Below is a public speech I delivered last year, we had no set brief or topic list so I decided to be slightly wacky and choose a topic that was different and combined two of my interests: music and psychology.
As far as evolutionary biologists can determine, there was no need for humans to develop music. There are theories, of course. Is our capacity for music a side effect of developing language? Did it result from an attempt to mimic birdsong? No one really knows. Yet our brains seem to be hardwired for music in so many wonderful and mysterious ways.
Have you ever had a fragment of a song stuck in your head and you just can’t shake it off? You have an earworm. A well-documented neurological phenomenon. Over 90% of people are plagued by earworms at least once a week and about a quarter of people experience them several times a day. From a psychological perspective earworms are an example of mental and auditory imagery. Just like you can imagine what a baby crying sounds like, these tunes remain stuck in your head. Earworms are a special form of auditory imagery because they’re involuntary, they don’t just intrude on your mental soundscape but have a tendency to get stuck in a loop repeating again and again, mainly due to modern technology.
The last hundred years have seen an incredible proliferation of devices that help you listen to songs again and again. However it is equally possible that every great historical figure from Shakespeare to King Henry VIII may well have suffered from earworms.
Besides music it is hard to think of another case of intrusive imagery that’s so widespread. Why music? Why don’t watercolours get stuck in our heads?
One theory has to do with the way music is represented in memory. When we listen to a song we’re constantly hearing forward in time anticipating the next note. It’s hard for us to think of one particular musical moment in isolation. If you want to think about the pitch of the word “you” in happy birthday, we have to start back at happy and sing through until we get to you. In this way a tune is just like a habit, once you start tying your shoe you’re on automatic until you tighten the bow.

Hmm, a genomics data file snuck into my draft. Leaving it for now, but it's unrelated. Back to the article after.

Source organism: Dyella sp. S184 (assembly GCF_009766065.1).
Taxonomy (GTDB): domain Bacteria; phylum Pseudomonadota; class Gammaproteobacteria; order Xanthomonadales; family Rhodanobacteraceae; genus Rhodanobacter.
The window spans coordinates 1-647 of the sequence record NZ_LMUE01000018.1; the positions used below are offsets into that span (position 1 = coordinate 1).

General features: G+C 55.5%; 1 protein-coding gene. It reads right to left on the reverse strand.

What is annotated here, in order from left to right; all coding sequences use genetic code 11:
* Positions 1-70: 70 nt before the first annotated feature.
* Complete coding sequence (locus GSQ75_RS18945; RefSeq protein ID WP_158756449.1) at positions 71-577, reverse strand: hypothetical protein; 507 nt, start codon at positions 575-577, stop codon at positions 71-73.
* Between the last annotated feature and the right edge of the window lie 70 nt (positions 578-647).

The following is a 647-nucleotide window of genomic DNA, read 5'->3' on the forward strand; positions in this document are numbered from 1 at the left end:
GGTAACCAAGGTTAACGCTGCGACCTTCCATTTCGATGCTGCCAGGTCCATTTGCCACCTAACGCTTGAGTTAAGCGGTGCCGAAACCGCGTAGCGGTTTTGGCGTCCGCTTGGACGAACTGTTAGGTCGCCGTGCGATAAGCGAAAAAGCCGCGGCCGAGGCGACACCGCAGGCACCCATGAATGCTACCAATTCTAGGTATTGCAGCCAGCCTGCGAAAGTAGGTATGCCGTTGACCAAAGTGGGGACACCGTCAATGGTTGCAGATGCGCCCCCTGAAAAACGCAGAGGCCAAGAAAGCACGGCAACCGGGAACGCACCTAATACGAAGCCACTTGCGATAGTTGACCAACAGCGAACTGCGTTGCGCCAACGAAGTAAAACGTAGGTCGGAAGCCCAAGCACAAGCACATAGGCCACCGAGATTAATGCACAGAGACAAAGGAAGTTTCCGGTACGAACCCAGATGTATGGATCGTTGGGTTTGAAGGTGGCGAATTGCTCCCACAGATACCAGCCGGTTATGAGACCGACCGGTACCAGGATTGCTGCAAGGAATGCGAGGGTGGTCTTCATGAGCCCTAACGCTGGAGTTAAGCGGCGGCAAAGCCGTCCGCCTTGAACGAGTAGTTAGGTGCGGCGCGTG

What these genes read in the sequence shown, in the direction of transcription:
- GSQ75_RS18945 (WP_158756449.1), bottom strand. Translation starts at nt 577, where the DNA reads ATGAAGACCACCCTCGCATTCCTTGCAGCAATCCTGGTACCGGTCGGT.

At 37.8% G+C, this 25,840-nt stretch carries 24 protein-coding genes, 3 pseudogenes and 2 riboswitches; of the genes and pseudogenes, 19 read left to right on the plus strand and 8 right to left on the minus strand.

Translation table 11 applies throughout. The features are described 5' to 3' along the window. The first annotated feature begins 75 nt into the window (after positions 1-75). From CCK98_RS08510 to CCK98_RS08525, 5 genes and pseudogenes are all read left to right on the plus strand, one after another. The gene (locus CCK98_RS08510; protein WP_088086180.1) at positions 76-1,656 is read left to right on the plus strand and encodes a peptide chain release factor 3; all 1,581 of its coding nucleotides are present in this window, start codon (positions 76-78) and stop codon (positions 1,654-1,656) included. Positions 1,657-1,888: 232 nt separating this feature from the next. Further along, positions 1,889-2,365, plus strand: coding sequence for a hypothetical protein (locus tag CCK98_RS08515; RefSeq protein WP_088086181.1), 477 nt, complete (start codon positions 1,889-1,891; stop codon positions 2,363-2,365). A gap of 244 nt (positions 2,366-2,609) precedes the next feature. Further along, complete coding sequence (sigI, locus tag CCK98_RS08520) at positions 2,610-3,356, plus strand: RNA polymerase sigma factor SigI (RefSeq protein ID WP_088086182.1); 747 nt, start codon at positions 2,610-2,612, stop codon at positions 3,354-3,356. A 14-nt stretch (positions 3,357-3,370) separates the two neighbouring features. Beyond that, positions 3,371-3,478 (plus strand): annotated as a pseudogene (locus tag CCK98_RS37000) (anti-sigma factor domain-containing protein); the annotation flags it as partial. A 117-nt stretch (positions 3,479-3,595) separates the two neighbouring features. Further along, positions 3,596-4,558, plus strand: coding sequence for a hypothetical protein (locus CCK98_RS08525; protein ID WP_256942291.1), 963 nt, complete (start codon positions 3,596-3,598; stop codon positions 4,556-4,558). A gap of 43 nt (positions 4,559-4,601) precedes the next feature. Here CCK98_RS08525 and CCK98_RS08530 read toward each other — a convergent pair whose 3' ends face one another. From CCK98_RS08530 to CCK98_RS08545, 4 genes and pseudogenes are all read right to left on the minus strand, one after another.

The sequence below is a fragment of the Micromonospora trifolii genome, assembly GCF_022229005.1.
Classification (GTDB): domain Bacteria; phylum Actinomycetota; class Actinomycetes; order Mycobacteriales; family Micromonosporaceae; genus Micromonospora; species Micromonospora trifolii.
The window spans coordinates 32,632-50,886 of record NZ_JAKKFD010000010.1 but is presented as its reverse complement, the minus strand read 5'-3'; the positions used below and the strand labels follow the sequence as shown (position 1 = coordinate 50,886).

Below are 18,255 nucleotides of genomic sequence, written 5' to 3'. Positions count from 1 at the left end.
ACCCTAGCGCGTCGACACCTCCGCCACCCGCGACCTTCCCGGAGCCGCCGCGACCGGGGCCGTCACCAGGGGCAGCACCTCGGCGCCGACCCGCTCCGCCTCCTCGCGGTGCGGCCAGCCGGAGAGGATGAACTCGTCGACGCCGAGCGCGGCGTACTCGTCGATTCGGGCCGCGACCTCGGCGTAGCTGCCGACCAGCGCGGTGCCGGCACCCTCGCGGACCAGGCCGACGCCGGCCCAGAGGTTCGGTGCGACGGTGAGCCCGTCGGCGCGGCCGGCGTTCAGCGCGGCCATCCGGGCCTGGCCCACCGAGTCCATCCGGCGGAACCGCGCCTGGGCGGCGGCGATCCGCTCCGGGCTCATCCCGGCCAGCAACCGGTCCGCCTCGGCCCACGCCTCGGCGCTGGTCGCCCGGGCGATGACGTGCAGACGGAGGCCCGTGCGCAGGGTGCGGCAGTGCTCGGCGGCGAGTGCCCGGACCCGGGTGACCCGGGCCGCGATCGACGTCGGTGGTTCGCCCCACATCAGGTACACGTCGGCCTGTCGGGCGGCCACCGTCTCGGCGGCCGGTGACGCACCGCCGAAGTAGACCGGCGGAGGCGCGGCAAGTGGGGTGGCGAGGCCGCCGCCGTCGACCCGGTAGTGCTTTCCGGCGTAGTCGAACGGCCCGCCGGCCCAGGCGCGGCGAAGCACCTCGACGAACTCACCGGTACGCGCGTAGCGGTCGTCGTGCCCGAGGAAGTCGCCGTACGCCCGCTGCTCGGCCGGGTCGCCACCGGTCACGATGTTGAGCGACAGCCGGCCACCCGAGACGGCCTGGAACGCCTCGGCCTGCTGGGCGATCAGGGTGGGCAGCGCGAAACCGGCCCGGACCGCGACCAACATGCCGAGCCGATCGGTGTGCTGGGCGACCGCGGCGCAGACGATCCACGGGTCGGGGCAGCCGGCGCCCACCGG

So what makes an earworm? Songs such as Lady Gaga’s Bad Romance or Moves like Jagger by Maroon 5 were concluded to be some of the top earworms. Both of these songs share similar characteristics. They are usually faster, with a fairly generic and easy-to-remember melody but with some particular intervals, such as leaps or repetitions, that set them apart from the average pop song, according to the first large scale study of earworms.
The study found that the tunes most likely to get stuck in people’s heads were those with more common global melodic contours, meaning they have overall melodic shapes commonly found in Western Pop music. For example, one of the most common contour patterns is heard in “Twinkle, Twinkle little star” where the first phrase rises in pitch and the second falls. Numerous other nursery rhymes follow the same pattern, making them easy for young children to remember. The opening riff of Moves like Jagger by Maroon 5, also follows this common contour pattern of rising then falling pitch, which is why it can get stuck in people’s heads.
Studies of earworms can help us to understand how brain networks – which are involved in perception, emotions, memory and spontaneous thoughts – behave in different people. However continual research can help us fully understand why songs get stuck in our head and in turn unlock mysteries about basic cognition.